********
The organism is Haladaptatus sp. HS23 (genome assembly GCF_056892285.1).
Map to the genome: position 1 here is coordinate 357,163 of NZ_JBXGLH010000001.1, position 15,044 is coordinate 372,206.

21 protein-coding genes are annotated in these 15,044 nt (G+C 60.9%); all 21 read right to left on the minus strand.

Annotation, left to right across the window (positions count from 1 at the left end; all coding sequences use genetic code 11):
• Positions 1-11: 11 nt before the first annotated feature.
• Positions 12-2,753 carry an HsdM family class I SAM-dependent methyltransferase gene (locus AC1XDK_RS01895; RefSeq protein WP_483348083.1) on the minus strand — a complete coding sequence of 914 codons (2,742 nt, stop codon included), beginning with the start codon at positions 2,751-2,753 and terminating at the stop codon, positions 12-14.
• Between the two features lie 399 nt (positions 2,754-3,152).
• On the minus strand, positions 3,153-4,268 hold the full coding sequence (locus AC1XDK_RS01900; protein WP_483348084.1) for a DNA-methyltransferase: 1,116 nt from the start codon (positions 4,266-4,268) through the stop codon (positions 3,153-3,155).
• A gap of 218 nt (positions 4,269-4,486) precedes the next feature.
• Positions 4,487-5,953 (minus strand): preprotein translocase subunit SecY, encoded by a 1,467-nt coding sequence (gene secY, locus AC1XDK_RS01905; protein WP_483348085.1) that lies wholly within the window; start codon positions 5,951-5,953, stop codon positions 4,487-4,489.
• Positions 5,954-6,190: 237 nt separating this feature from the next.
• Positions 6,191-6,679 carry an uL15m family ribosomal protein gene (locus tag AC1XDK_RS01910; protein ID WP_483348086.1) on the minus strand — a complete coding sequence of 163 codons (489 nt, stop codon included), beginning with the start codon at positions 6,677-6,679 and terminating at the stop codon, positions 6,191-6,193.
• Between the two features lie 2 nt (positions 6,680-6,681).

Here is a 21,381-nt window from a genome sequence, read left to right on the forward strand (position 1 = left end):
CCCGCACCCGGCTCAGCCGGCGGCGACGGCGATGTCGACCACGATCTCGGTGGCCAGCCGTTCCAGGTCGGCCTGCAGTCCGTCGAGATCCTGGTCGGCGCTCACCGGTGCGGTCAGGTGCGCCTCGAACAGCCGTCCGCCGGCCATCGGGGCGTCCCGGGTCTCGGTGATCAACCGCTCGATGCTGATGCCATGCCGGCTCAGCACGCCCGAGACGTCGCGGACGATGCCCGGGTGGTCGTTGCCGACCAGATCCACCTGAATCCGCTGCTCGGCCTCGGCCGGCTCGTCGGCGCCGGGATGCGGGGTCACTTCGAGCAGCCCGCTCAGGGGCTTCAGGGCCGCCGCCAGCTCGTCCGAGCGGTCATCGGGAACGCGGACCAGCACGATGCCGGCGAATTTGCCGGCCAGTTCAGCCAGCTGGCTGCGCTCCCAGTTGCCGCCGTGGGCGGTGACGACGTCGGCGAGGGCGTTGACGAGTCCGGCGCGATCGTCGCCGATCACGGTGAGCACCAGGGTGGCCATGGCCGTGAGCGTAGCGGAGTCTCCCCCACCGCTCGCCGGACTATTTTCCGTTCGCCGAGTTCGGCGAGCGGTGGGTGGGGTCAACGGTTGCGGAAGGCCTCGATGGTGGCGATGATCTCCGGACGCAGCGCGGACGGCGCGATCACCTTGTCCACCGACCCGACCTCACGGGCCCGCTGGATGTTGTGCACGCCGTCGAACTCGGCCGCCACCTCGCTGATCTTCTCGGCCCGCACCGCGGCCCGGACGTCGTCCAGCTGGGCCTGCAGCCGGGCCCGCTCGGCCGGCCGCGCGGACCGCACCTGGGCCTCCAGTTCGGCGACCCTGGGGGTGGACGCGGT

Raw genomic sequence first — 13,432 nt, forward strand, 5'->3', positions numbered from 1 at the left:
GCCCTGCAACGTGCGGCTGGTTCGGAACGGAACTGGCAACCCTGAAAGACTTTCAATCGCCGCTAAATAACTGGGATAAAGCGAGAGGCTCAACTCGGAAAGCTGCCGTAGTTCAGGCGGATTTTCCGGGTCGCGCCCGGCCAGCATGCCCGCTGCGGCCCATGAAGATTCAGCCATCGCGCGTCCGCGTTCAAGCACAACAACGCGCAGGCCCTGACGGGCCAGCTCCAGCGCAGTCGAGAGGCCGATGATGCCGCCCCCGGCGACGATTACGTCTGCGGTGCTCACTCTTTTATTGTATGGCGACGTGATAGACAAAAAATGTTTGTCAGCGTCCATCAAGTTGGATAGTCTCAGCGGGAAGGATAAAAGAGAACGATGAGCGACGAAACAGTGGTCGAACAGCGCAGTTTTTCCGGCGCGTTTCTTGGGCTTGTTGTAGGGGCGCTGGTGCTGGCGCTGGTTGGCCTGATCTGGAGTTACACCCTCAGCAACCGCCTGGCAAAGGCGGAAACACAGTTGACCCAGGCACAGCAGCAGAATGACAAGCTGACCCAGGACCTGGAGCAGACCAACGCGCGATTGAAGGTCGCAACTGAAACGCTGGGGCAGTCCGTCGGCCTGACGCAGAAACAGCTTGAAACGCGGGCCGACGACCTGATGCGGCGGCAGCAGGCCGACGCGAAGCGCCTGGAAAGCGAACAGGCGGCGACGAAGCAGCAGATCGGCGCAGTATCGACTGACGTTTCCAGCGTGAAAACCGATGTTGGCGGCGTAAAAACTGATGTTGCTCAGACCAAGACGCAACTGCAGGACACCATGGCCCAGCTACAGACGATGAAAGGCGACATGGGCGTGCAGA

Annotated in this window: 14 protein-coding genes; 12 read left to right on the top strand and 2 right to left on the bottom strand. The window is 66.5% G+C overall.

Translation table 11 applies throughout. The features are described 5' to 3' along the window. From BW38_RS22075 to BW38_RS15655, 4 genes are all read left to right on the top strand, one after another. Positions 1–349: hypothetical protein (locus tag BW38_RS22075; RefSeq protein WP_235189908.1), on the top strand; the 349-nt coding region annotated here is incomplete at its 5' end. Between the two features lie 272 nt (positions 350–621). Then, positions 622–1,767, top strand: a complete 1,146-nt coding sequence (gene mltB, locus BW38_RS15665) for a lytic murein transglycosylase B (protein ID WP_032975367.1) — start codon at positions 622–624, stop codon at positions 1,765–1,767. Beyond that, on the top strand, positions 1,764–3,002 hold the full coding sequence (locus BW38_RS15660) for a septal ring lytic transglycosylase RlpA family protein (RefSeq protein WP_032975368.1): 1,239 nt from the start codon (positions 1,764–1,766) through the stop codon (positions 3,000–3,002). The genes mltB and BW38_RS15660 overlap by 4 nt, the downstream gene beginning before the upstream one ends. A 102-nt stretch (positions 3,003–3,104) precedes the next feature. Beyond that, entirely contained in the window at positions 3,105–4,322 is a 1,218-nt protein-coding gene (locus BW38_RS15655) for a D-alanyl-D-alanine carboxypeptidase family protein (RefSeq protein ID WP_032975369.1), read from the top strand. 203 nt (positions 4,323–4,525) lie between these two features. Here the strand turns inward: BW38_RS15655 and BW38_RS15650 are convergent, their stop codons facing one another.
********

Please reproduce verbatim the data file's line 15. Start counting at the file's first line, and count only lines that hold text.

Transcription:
CCCGCACCCGGCTCAGCCGGCGGCGACGGCGATGTCGACCACGATCTCGGTGGCCAGCCGTTCCAGGTCGGCCTGCAGTCCGTCGAGATCCTGGTCGGCGCTCACCGGTGCGGTCAGGTGCGCCTCGAACAGCCGTCCGCCGGCCATCGGGGCGTCCCGGGTCTCGGTGATCAACCGCTCGATGCTGATGCCATGCCGGCTCAGCACGCCCGAGACGTCGCGGACGATGCCCGGGTGGTCGTTGCCGACCAGATCCACCTGAATCCGCTGCTCGGCCTCGGCCGGCTCGTCGGCGCCGGGATGCGGGGTCACTTCGAGCAGCCCGCTCAGGGGCTTCAGGGCCGCCGCCAGCTCGTCCGAGCGGTCATCGGGAACGCGGACCAGCACGATGCCGGCGAATTTGCCGGCCAGTTCAGCCAGCTGGCTGCGCTCCCAGTTGCCGCCGTGGGCGGTGACGACGTCGGCGAGGGCGTTGACGAGTCCGGCGCGATCGTCGCCGATCACGGTGAGCACCAGGGTGGCCATGGCCGTGAGCGTAGCGGAGTCTCCCCCACCGCTCGCCGGACTATTTTCCGTTCGCCGAGTTCGGCGAGCGGTGGGTGGGGTCAACGGTTGCGGAAGGCCTCGATGGTGGCGATGATCTCCGGACGCAGCGCGGACGGCGCGATCACCTTGTCCACCGACCCGACCTCACGGGCCCGCTGGATGTTGTGCACGCCGTCGAACTCGGCCGCCACCTCGCTGATCTTCTCGGCCCGCACCGCGGCCCGGACGTCGTCCAGCTGGGCCTGCAGCCGGGCCCGCTCGGCCGGCCGCGCGGACCGCACCTGGGCCTCCAGTTCGGCGACCCTGGGGGTGGACGCGGT